EnSight Rendering Performance (DR)

What issues affect performance of Distributed Rendering (DR)? 

1. If your rendering seems slow, verify that the problem 
is outside of EnSight. Determine your performance 
(frame rate) baseline performance by checking the frame rate with nothing 
but the axis triad visible. If this is poor then you certainly 
have a problem external to EnSight that is degrading your performance. 

What performance should you expect? 
Multiply your resolution by your bit depth and divide that by your 
network speed to get a frame rate. For example, 
suppose you have an image size 
of 800x700 pixels. With 32-bit pixels (RGBA), the number of 
bits per frame is 17.92Mbit. 
Transmission over a 10Mbit network will take 1.5-2 seconds 
per frame (with no compresssion). 

Then, try testing the frame rate by varying the number of rendering 
nodes (say 1, 2,and 4 nodes) and then varying the image size. 

2.Verify that the distributed clients are using OpenGL by logging onto each 
of them and type 
glxinfo -display:0.0 
If the response contains any reference to Mesa, you are going to have problems. 

3. Distributed Rendering (DR), by nature, causes a large amount of network 
traffic. Network traffic efficiency becomes paramount. 
For example, it is important that the network node names be resolved locally 
to IPs on the same network, avoiding routing them onto the net and back 
and wasting time. Also it is important that the names resolve to IPs on the 
fastest network. 

4.One potential cause for 
rendering slowdown is the use of indirect rendering. On some 
platforms and X11 server configurations, including a hostname 
in the DISPLAY environmental variable can cause EnSight to 
use indirect rendering. For example if the distributed clients 
DISPLAY = hostname:0.0, this can cause indirect rendering and 
degrade EnSight performance. In these cases it is preferable to set 

5. Display Lists affect rendering speed as well. 
The display list is a optimized format of the geometry 
received from the server or SOS. The format is optimized 
for use by the graphics card and in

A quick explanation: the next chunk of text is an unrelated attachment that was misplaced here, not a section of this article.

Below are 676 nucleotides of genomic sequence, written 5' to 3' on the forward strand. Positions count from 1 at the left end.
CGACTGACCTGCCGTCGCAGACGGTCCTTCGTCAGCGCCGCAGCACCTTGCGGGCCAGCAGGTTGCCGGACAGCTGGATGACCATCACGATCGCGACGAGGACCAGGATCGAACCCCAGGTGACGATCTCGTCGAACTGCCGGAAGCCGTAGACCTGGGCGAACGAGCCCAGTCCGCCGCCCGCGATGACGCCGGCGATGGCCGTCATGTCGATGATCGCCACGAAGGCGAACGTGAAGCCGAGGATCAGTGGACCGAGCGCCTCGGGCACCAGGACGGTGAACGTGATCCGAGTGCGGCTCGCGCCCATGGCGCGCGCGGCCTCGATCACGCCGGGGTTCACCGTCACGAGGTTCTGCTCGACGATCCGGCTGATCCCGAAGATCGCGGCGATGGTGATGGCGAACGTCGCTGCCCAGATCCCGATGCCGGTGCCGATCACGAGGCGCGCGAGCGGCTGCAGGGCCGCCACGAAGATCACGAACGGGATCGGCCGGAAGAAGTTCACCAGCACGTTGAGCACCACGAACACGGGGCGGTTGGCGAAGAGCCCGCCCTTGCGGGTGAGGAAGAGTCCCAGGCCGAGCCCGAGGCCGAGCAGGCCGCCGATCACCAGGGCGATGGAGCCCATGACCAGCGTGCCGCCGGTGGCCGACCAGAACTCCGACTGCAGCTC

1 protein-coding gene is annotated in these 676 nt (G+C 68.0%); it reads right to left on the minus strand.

many cases physically located in graphics 
card memory. 
The preferred format is an OpenGL display list. 
The generation of display lists can 
take some time as data are copied and reformatted. 
Additionally, if the graphics card runs out of memory 
for the lists, it will begin to "swap" to main host 
memory and performance of both rendering and the 
display list generation can drop precipitously. 
When EnSight goes into shaded surface display mode, 
it must recompute these display lists and it must 
compute surface normals for all of the nodes. This 
operation can take time and the display lists in 
shaded mode are a bit larger than in line more, 
increasing the possibility of swapping on the graphics 

In base EnSight, one can disable the use of 
OpenGL display lists (-no_display_list). This 
avoids the overhead of the list generation, but 
not the normal computations. Rendering the geometry 
this way is not as optimal for a graphics card, 
but avoiding display list swapping can overall be 
a win. Note that other options (e.g. -no_multi_sampling) 
can also help as they can increase the amount of 
memory available on the graphics card for display 
lists on some cards. 

EnSight DR addresses these issues by performing 
the display list construction and normal computations 
in parallel on the various distributed rendering nodes. 
In addition, the 
display lists on the individual nodes tend to be much 
smaller than if all the geometry were on one node. 
Thus, it becomes less probable that the graphics card 
will "swap". As a result, it is possible to get 
super-linear speedups in the display list construction 

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